Have you ever made a commitment to give up sugar? The first day or two of the commitment goes smoothly. You avoid the office party where cakes, cookies and soft drinks are served. You go straight home from work and munch on a fresh salad or other non-sweet food. But, then day three arrives and the sugar craving starts to threaten your sanity. Everywhere you look there is sugar in one form or another: soft drinks, candy, cookies, cake, chewing gum, ice cream. It's like sugar is oozing out of every nook and cranny, intent on destroying your resolve to not partake of the sweet goodness of sugary delicacies. Sugar is almost inescapable.
On January 13, 2010, I made such a resolve: I would give up sugar in honor of my son's addiction. I chose sugar because it is readily available, is relatively cheap, and extremely tempting; like the drugs hell-bent on destroying our family.
The first few days weren't too painful; I graciously passed on offers of sweet treats at work parties, and, since I frequently diet, my friends thought it was another diet phase. Then the Lent season came and most people thought I was observing Lent by giving up sugar. I don't observe Lent. I didn't want to make a big deal of my commitment since it was between me and God and my son.
I made this commitment so that in some small way I would understand the temptation my son faces each time the urge to take painkillers strikes him. I wanted to somehow feel what he feels when confronted with the choice to use or not use. I didn't want to literally "walk a mile in his shoes" to experience the temptations, so giving up sugar was an acceptable substitute.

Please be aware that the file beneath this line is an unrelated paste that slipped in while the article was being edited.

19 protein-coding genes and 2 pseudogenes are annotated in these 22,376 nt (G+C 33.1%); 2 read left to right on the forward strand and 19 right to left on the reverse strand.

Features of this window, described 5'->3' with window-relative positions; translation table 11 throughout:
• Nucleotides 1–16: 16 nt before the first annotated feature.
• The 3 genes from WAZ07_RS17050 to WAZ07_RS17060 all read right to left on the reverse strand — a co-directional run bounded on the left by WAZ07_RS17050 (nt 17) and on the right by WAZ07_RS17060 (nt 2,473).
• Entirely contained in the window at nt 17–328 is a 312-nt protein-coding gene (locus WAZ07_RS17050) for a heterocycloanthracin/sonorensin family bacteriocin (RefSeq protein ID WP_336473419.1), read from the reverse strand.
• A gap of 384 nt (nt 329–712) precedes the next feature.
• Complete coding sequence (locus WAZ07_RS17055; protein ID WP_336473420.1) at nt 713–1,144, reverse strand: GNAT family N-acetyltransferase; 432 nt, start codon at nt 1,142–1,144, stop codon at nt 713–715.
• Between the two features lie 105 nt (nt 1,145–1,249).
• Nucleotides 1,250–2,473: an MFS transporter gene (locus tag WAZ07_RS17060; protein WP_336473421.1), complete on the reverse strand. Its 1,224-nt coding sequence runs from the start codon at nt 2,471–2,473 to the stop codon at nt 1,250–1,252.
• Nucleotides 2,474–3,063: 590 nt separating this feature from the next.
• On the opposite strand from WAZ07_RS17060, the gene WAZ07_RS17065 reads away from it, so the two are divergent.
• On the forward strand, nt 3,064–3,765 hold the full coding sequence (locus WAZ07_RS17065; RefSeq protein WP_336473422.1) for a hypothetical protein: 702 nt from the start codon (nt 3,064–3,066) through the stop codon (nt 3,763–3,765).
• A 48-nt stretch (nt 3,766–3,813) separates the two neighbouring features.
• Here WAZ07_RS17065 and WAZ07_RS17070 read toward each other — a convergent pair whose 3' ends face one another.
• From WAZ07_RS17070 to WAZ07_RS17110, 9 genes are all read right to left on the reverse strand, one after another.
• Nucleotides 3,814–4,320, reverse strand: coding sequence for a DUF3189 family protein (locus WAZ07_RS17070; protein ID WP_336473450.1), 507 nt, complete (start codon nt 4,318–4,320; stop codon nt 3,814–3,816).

As a non-addict (as far as substances go) it is easy to cast stones of judgment at those who are. It is easy to say, "Well, why doesn't he or she just quit? If they would "just say NO" all their problems would go away. It's not that easy or simple. Addiction is a complex matter and overused cliches and euphisms won't cure an addict. My simple commitment to avoid sugar is a daily choice, much like the choice to use or not use a drug or drink is a choice. But even my commitment isn't so simple because I am faced with sugar everywhere I go, much like an addict is faced with drugs or alcohol.
One day, I confronted, head-on, some of what he, and others like him, must face. I had an extremely stressful day and wanted to reward myself in the afternoon with a soda. I saw the can sitting in the refrigerator and thought, "I'm so stressed and exhausted, I deserve to relax with a Coke. No one is here and it's only one drink. Josh will never know that I drank it. No one will ever know." I argued with myself for over an hour. I pushed through the temptation and had a glass of water. I won that battle, that day. To some it may sound silly, arguing with oneself over drinking a can of soda, but the battle was with my commitment: I committed to no sugar until my son is clean and sober, but in that moment, I felt justified in having something sweet "just this one time."
In similar fashion, an addict vows to never use again, but the vow is tested often and with much fervor. A friend has some pills or weed or other drug and an offer is made. Or, maybe there isn't an overt offer. Just knowing that something is available is enough to get the mental argument raging. The battle of the mind kicks in...full force. "It's just one pill. No one will ever know."
As you go about your daily life, stop and consider the behavior that so easily throws you off track: The unkind thoughts, the un-Christlike attitudes, the overeating affecting your health, the excessive shopping ruining your finances and remember there is a stereotypical addict making a decision to live "one day at a time." As you confront your "normal, acceptable" behaviors, say a prayer for an addict. Ask God to bless them with the serenity to accept the things they cannot change, the courage to change the things they can, and the wisdom to know the difference. Pray that God will grant them courage to continue doing the next right thing--one day at a time.
Proverbs 22:4 says, "Humility and the fear of the Lord bring wealth and honor and life." This is a worthy saying for both the addict and non-addict.